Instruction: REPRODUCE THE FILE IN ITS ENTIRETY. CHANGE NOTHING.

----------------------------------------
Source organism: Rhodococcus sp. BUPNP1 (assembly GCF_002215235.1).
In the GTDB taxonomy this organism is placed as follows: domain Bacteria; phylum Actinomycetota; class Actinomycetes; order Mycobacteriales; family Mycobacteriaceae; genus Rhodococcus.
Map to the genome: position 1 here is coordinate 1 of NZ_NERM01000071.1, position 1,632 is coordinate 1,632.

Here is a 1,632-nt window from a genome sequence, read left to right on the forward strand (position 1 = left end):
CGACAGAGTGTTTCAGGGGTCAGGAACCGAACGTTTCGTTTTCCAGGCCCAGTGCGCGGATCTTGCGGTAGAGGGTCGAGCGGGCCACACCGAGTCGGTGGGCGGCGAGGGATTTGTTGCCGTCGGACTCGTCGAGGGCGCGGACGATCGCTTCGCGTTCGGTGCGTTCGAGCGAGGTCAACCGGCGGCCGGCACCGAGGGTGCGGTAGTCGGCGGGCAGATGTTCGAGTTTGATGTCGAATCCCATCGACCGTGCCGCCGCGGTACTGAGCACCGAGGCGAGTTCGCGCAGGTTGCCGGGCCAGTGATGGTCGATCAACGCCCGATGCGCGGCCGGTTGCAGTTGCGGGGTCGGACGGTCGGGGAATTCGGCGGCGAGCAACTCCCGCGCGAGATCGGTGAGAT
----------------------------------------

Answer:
Source organism: Rhodococcus sp. BUPNP1 (assembly GCF_002215235.1).
In the GTDB taxonomy this organism is placed as follows: domain Bacteria; phylum Actinomycetota; class Actinomycetes; order Mycobacteriales; family Mycobacteriaceae; genus Rhodococcus.
Map to the genome: position 1 here is coordinate 1 of NZ_NERM01000071.1, position 1,632 is coordinate 1,632.

Here is a 1,632-nt window from a genome sequence, read left to right on the forward strand (position 1 = left end):
CGACAGAGTGTTTCAGGGGTCAGGAACCGAACGTTTCGTTTTCCAGGCCCAGTGCGCGGATCTTGCGGTAGAGGGTCGAGCGGGCCACACCGAGTCGGTGGGCGGCGAGGGATTTGTTGCCGTCGGACTCGTCGAGGGCGCGGACGATCGCTTCGCGTTCGGTGCGTTCGAGCGAGGTCAACCGGCGGCCGGCACCGAGGGTGCGGTAGTCGGCGGGCAGATGTTCGAGTTTGATGTCGAATCCCATCGACCGTGCCGCCGCGGTACTGAGCACCGAGGCGAGTTCGCGCAGGTTGCCGGGCCAGTGATGGTCGATCAACGCCCGATGCGCGGCCGGTTGCAGTTGCGGGGTCGGACGGTCGGGGAATTCGGCGGCGAGCAACTCCCGCGCGAGATCGGTGAGAT